The Greater Austin Crime Commission, which advocates on behalf of public safety officers across the region, emphasized its continued support for Manley and the department’s leadership.

“Rather than rushing to judgment, the Greater Austin Crime Commission urges the Austin City Council to support an expeditious and thorough investigation of the officer-involved shooting last Friday,” commission President-elect Corby Jastrow said in a statement. “A concerned community deserves all the relevant facts about the incident. The demand to remove public safety officials without an investigation exploits a tragedy to advance political objectives.”

Support among Austin City Council members, however, has waned in the face of continued turmoil within the department. Late last year, Mayor Pro Tem Delia Garza said she was losing confidence in Manley.

“Repeated incidences by our department have really shaken my faith in many ways, and in some ways I’ve lost a lot of faith,” Garza said. “I was an early supporter of [Manley], and I have been incredibly disappointed.”

The deadly incident arrives on the heels of a report published April 17 by former Bexar County prosecutor Lisa Tatum, who the city brought on to independently investigate claims of a racist, sexist and homophobic culture among the police department’s highest ranks. Although Tatum said she could not corroborate the specific complaints made, she said she received reports from different ranks, genders and races that “racists and sexist name calling and use of derogatory terms associated with race and sex persists.”

The initial accusations against the department of racist, sexist and homophobic language and the subsequent report had already thrown the likelihood of a June police academy class into question. Austin City Council said last year that no police academy classes after February 2020 could proceed unless the department implemented significant reforms. Austin Police Association leaders said the force already carries about 160 vacancies and the June academy class is crucial to keep up with the retirement rate, which is between six to 10 officers per month, according to union President Ken Casaday.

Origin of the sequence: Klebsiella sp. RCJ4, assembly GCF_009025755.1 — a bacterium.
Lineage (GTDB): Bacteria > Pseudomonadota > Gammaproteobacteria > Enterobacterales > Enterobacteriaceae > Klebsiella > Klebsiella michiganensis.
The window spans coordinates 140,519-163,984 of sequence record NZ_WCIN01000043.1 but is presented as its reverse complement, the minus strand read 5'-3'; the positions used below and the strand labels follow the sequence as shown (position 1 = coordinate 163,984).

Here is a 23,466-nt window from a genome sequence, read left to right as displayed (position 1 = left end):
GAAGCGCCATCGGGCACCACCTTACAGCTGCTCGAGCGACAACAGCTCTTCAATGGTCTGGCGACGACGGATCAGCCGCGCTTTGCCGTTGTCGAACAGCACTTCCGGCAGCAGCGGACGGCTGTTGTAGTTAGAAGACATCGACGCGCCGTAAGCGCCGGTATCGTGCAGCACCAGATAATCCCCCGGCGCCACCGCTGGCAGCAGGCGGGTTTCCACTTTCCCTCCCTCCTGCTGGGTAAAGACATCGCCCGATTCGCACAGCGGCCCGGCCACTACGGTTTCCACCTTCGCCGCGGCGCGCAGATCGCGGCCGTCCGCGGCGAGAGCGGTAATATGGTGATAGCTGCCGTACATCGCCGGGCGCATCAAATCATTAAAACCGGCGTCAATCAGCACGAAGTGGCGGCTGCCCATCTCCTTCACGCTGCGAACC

The decision on the academy class ultimately sits in the hands of Cronk, who said he will make a decision by May, 1.

Editor's Note: This story has been updated to correct the name of Officer Mitchell Pieper.
By Christopher Neely
Christopher Neely is Community Impact's Austin City Hall reporter. A New Jersey native, Christopher moved to Austin in 2016 following years of community reporting along the Jersey Shore. His bylines have appeared in the Los Angeles Times, Baltimore Sun, USA Today and several other local outlets along the east coast.


Photo of new construction in process
South Austin developer sues city in ongoing saga to improve permitting process

An Austin developer alleged the city circumvented a state law that requires permitting to take place within 30 days.

Photo of boarded-up Sixth Street bars
With COVID-19 projections 'bleak' through Thanksgiving, Travis County keeps bars closed

Statistical models from the University of Texas show a 92% chance the pandemic is worsening, but the increase in cases and hospitalizations have leveled off in the last few days.

Movemint Bike Cab owner David Knipp said the loss of the South by Southwest Conference and Festivals during the spring festival season led to a 50% decline in revenue.  (Christopher Neely/Community Impact Newspaper)